Beds shortage for child mental health patients
- 11 July 2014
- From the section Health
NHS England says it does not know how many hospital beds are needed to deal with increasing demand for children's mental health services.
In an official report, it said too many children were having to travel to access inpatient beds.
A leading charity called the review "distressing", highlighting both a lack of capacity and resources. Ministers admit the system is "too fragmented".
NHS England promised to provide 50 new beds urgently.
This report, which was delayed by months, paints a chaotic picture of services for mentally ill children in England.
Around 10% of children aged between five and 16 have a mental health condition.
Those requiring inpatient care in Yorkshire, the Humber and the South West have inadequate access to hospital beds, says the report. Other areas which previously could cope are no longer able to do so because of patients travelling to these beds to access care.
An investigation earlier this year by BBC News and the online journal Community Care revealed extensive problems with mental health services for children and adolescents.
The review found that the number of beds for young people had increased from 844 in 1999 to 1,264 in January 2014. But most NHS commissioners, who pay for services locally, told the authors that increasing demand since April 2013 meant there was "a current insufficiency of beds".
Patchy local provision has also led to 16% of young patients being forced to travel more than 100 miles to get a hospital bed, the review found.
Major staffing problems in children's mental health services are adding to the difficulties. The review found there was a lack of availability of adequately trained staff.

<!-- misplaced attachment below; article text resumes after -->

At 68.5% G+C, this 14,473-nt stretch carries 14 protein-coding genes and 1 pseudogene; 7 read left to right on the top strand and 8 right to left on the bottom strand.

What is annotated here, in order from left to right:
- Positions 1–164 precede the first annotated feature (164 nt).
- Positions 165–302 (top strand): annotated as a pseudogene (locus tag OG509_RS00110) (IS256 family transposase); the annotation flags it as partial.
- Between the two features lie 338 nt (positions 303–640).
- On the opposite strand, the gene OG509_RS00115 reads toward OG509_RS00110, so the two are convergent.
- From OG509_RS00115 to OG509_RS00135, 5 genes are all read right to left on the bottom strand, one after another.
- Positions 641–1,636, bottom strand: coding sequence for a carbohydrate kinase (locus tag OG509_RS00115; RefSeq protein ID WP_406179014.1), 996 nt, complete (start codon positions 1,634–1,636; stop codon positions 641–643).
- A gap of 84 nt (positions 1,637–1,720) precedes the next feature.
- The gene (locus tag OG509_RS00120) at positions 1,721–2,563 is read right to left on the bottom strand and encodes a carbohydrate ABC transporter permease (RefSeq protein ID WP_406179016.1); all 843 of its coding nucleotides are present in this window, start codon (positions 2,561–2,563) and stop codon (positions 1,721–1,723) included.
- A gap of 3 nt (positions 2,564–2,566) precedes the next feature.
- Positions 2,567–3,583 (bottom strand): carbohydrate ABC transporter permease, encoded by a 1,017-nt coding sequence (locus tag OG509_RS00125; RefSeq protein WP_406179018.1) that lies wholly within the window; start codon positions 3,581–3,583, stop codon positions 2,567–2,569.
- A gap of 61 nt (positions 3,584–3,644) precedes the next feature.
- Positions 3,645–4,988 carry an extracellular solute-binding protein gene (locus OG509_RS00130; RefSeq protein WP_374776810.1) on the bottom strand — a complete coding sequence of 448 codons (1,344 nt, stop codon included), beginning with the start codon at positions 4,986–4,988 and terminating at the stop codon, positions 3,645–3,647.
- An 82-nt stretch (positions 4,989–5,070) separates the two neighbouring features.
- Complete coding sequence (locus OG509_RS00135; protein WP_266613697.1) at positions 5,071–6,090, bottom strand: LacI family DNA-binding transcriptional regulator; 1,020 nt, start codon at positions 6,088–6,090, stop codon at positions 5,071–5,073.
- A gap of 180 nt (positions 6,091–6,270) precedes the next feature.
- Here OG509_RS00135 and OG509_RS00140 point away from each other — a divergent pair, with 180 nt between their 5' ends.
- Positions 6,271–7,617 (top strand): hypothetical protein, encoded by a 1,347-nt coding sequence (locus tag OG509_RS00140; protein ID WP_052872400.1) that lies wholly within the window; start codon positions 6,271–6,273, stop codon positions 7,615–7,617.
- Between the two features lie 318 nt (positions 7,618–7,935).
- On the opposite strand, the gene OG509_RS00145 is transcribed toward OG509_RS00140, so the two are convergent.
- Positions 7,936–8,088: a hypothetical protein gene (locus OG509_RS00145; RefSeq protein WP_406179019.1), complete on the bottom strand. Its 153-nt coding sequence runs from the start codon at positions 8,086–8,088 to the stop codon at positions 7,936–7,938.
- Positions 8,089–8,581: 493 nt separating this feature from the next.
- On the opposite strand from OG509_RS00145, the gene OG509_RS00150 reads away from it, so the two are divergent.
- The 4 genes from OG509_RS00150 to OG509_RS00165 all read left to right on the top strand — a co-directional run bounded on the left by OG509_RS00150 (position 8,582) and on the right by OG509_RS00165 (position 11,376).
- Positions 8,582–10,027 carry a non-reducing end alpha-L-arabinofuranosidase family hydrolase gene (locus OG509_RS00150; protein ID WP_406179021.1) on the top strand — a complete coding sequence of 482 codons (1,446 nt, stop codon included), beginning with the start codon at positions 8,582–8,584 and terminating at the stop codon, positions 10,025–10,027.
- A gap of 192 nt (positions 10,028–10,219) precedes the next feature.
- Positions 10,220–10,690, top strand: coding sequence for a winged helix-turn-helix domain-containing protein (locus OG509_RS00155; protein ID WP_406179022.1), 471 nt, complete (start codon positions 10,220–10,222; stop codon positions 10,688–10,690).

The problem had "sometimes led to closure to admissions or issues around quality of services".
One mental health team told the review that "junior clinicians [are] left to manage risky and complex cases". Bank and agency staff are being increasingly relied on, found the review, and the extra beds that NHS England are to provide "will generate a need for more staff".
The way NHS services are now provided is further exacerbating the problems, according to the authors.
The report found services that could prevent young people from needing a hospital bed were not provided in several areas.
Some commissioners or agencies may be reluctant to invest in early intervention services if the savings are not of direct benefit to them, said the report.
That, and the sheer number of agencies involved in these services, sometimes failing to work together, "can result in young people falling through the net, or... experiencing greater distress and potentially requiring more expensive services".
Despite - or because of - the plethora of problems identified, NHS England concludes that "it is impossible to conclude definitely whether the current level of bed provision is sufficient to meet the need".
Nonetheless they said they would provide a further 50 beds with others moved around the country as needed. In addition, between 10 and 20 managers are to be recruited to ensure young people get appropriate care as well as a more consistent approach to specialised mental health services.
Dr Martin McShane, NHS England's director for people with long-term conditions, said: "Too many children and young people have had to travel some distance from their homes to access specialised inpatient beds.
"We are committed to both addressing the more immediate problems, by increasing capacity, and to improving these services longer-term, together with our national partners. We want to ensure that we can provide sustainable, high-quality care as near to patients' homes as possible."
Commenting on the review, Sarah Brennan, chief executive of the charity Young Minds, said: "While this review is a distressing read, we welcome its publication as it lifts the lid on a lot of major failings in the provision of children and young people's inpatient care.
"This report has to be a pivotal moment where we seize the initiative and bring about a sea change in how we support children and young people's mental health."
She called for increased investment in young people's mental health, particularly in early intervention.
Norman Lamb, the care minister, said he wanted to build a "fairer society" where children received the mental health care they needed, but said the current system was "too fragmented and pressurised".
He said immediate action was being taken with the new beds and the appointment of a task force.
He added: "I am absolutely determined to get this right so that children everywhere get high quality care."